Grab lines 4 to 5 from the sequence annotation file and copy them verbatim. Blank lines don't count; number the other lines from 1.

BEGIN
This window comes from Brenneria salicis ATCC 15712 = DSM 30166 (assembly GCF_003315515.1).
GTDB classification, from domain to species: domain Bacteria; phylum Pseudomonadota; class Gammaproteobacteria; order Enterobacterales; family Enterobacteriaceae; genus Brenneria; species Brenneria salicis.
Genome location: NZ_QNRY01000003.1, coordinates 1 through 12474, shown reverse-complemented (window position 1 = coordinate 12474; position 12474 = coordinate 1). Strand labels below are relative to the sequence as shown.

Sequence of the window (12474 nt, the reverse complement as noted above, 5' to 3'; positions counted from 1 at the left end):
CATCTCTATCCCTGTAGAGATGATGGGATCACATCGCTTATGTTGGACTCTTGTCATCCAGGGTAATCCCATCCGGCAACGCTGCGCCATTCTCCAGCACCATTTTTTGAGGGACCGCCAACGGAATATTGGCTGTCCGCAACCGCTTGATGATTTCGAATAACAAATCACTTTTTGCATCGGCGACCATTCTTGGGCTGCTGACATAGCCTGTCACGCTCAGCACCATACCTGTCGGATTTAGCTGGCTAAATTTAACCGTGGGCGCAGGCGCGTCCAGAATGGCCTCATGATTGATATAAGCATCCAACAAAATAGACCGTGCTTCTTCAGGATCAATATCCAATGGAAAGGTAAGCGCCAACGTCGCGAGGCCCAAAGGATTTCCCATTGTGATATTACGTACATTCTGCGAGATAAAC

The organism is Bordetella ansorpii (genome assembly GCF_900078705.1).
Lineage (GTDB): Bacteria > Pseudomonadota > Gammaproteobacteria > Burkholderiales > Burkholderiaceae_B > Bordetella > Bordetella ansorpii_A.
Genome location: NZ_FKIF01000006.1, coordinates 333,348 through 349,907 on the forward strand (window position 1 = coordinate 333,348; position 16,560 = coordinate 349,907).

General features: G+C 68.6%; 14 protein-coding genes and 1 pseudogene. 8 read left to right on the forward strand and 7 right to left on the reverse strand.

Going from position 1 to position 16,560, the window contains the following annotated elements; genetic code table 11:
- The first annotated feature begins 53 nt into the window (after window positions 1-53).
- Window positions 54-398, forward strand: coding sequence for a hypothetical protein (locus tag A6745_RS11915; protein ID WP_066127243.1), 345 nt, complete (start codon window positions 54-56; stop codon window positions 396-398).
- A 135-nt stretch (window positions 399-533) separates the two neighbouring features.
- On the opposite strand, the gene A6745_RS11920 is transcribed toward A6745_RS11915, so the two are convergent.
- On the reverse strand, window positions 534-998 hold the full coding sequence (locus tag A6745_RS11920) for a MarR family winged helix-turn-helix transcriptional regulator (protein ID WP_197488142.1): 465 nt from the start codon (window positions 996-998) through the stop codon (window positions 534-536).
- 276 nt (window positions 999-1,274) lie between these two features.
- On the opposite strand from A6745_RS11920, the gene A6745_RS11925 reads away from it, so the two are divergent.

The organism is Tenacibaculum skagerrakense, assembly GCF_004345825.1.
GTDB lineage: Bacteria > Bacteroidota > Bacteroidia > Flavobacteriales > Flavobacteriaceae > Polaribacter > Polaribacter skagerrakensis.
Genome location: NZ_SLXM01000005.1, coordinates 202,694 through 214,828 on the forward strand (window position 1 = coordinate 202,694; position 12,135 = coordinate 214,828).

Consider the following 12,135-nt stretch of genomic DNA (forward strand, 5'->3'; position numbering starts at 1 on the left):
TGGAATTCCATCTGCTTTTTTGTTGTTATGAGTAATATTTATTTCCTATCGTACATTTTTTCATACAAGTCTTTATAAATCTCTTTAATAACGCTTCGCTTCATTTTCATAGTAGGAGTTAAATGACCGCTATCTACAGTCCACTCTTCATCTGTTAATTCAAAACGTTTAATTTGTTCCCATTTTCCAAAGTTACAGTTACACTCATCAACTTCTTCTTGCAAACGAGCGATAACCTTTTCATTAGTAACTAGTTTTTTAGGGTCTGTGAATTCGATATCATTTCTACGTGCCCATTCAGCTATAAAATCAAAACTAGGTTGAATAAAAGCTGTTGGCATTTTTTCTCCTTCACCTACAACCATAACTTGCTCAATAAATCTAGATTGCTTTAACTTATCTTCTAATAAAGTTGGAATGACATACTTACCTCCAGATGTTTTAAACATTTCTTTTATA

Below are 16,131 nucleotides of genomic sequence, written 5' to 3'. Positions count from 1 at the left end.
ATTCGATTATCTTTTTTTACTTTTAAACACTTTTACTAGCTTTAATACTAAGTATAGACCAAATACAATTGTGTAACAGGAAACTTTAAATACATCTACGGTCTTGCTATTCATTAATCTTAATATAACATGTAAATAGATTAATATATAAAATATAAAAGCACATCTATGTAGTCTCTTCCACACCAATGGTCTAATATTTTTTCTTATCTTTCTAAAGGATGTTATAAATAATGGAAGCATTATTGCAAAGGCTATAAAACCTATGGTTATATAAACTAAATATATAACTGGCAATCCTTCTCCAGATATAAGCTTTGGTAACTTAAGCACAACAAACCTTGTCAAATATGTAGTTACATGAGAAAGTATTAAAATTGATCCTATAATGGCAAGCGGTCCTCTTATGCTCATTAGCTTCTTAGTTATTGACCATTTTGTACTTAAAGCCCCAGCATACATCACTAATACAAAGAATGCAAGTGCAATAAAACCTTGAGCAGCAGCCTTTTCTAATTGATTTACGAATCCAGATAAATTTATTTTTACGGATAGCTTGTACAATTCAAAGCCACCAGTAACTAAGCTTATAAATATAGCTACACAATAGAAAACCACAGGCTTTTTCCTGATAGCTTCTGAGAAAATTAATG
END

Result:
Sequence of the window (12474 nt, the reverse complement as noted above, 5' to 3'; positions counted from 1 at the left end):
CATCTCTATCCCTGTAGAGATGATGGGATCACATCGCTTATGTTGGACTCTTGTCATCCAGGGTAATCCCATCCGGCAACGCTGCGCCATTCTCCAGCACCATTTTTTGAGGGACCGCCAACGGAATATTGGCTGTCCGCAACCGCTTGATGATTTCGAATAACAAATCACTTTTTGCATCGGCGACCATTCTTGGGCTGCTGACATAGCCTGTCACGCTCAGCACCATACCTGTCGGATTTAGCTGGCTAAATTTAACCGTGGGCGCAGGCGCGTCCAGAATGGCCTCATGATTGATATAAGCATCCAACAAAATAGACCGTGCTTCTTCAGGATCAATATCCAATGGAAAGGTAAGCGCCAACGTCGCGAGGCCCAAAGGATTTCCCATTGTGATATTACGTACATTCTGCGAGATAAAC